Dr Michał Grela adds, that “comprehensive environmental or technical due diligence also includes an analysis of the amount of ground work required during the construction of large-scale facilities.” Increasingly, such calculations are made on the basis of a photogrammetric survey performed by a drone. 

Geological survey 

When it comes to an investment property, due diligence aims to establish the risks associated with the profitability of the investment. If you want to provide a potential client with detailed information about the land, it is worth checking it from all possible angles. “Aware investors calculate risks. Only the unaware think exclusively in terms of their finances at first, and try to minimise their risks later,” straightforwardly says dr Michał Grela. 

As the expert points out, the Construction Law does not specify the need for such research. Its provisions read that the building permit design has to include the results of geological and engineering analyses and geotechnical conditions for the foundation of building facilities, as required. “However, such research should be carried out even before the plot of land is bought. It is simply not worth taking the risk that the land will not be suitable for the planned development,” adds dr Michał Grela. 

A proper survey will show the investor what type of terrain is in the area, at what depth the individual layers of soil are located, including the bearing layer, and what the groundwater level is and how it fluctuates. “Geophysical surveys are also carried out to check more challenging properties, mainly to confirm what maps and other historical materials show. This is particularly important in post-mining areas,” underlines Geotest expert. The analysis is supplemented by probing and laboratory testing of soil samples taken during drilling. How long do such tests take? “In the field, the duration closes in a fortnight, with another two to three weeks spent on analytical work in the office. Therefore, a complete study should take about 5-6 weeks,” says the expert.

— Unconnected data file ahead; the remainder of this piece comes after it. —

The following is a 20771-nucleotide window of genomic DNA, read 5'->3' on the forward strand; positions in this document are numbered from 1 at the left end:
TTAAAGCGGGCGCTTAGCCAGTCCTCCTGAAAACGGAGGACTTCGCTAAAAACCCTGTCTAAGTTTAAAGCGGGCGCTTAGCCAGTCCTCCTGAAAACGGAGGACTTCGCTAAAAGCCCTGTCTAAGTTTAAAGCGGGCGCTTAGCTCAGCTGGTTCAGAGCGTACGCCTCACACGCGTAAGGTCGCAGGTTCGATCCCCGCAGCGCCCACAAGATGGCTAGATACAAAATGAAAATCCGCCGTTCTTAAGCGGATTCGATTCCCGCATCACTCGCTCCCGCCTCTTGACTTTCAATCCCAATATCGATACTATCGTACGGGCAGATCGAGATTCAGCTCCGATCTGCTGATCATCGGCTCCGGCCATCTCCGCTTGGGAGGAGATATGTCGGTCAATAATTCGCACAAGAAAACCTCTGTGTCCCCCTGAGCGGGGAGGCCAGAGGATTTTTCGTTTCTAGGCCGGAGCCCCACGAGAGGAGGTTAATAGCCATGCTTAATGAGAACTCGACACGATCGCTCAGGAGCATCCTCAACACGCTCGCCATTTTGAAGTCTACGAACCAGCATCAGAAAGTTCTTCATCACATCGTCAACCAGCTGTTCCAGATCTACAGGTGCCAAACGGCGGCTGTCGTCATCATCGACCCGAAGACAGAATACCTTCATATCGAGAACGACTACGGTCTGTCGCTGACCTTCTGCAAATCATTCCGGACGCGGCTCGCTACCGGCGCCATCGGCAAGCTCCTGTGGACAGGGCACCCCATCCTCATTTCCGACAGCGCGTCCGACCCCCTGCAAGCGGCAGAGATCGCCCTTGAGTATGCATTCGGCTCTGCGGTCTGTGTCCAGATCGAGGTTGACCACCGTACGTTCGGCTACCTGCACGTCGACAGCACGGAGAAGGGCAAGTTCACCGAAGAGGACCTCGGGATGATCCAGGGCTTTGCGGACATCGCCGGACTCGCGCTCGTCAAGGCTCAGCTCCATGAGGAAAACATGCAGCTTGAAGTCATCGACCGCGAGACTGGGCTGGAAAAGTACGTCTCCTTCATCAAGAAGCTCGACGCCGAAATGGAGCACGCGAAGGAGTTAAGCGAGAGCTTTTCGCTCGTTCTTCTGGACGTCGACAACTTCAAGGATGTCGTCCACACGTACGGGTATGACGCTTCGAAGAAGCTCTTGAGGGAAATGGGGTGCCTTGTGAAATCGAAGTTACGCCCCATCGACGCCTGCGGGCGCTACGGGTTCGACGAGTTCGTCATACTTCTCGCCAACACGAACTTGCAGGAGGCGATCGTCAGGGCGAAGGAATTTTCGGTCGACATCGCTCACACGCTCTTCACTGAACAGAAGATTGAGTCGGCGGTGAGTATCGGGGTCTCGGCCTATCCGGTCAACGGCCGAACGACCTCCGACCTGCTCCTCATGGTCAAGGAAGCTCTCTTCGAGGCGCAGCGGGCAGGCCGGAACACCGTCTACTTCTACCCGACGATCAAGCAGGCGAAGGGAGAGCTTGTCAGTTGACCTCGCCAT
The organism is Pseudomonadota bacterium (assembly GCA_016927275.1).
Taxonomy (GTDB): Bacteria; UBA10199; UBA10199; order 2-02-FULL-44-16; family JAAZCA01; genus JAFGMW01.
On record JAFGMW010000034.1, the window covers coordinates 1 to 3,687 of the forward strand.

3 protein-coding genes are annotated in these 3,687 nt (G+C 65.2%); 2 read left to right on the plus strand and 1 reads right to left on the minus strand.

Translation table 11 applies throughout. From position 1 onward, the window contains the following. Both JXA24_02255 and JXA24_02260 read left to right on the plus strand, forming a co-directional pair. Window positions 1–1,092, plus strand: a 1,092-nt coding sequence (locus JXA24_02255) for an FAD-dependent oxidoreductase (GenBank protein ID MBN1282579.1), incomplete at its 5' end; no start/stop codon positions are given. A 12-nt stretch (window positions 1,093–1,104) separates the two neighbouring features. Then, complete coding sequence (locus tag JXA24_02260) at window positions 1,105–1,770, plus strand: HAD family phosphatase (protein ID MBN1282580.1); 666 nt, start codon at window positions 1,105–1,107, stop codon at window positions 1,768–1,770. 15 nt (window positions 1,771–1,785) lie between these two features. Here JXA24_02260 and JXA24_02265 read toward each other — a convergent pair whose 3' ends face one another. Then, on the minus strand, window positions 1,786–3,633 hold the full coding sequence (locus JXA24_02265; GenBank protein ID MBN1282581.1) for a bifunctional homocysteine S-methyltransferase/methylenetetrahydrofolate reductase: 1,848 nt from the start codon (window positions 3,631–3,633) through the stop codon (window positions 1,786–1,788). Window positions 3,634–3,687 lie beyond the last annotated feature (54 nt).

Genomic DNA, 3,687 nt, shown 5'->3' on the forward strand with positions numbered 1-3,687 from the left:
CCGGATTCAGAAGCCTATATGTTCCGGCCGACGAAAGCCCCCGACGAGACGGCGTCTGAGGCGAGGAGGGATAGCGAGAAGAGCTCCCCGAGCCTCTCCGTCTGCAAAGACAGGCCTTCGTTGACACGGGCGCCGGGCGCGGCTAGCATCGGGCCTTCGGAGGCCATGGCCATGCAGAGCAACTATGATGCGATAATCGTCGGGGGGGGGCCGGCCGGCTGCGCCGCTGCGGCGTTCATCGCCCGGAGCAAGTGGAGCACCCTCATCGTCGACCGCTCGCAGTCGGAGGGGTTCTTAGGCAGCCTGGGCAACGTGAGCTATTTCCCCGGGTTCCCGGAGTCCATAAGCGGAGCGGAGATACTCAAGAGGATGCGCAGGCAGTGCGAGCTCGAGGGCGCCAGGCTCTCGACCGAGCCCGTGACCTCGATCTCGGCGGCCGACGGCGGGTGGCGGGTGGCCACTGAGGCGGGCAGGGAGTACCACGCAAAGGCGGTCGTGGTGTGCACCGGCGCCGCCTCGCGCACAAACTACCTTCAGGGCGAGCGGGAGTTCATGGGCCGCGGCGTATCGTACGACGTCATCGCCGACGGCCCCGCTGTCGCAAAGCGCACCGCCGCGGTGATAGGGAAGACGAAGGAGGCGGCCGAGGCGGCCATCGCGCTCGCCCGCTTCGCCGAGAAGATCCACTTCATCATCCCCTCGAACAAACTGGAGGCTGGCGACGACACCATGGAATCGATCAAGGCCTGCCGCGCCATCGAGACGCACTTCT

Importantly, such research means actual savings for investors. “A thorough analysis of the land, preceded by our research, can give the answer to the question of how much the investor can save or how much he has to spend to prepare the property for construction,” argues CEO of CEO Geotest. 

Prepared land attracts investors 

As experts point out, land that already has some preparation behind is much more attractive and valuable for investors than unresearched land. “Investors consciously choose more expensive, but comprehensively prepared land for investment, because it is profitable for them in the long run,” concludes Agata Zając. The JLL experts have extensive knowledge in the field of land preparation for investments, and their portfolio includes several dozen sites ready for large-scale investments. To find out more, please visit https://warehousefinder.pl/industrial-sites/ or contact our experts. 

Agata Zając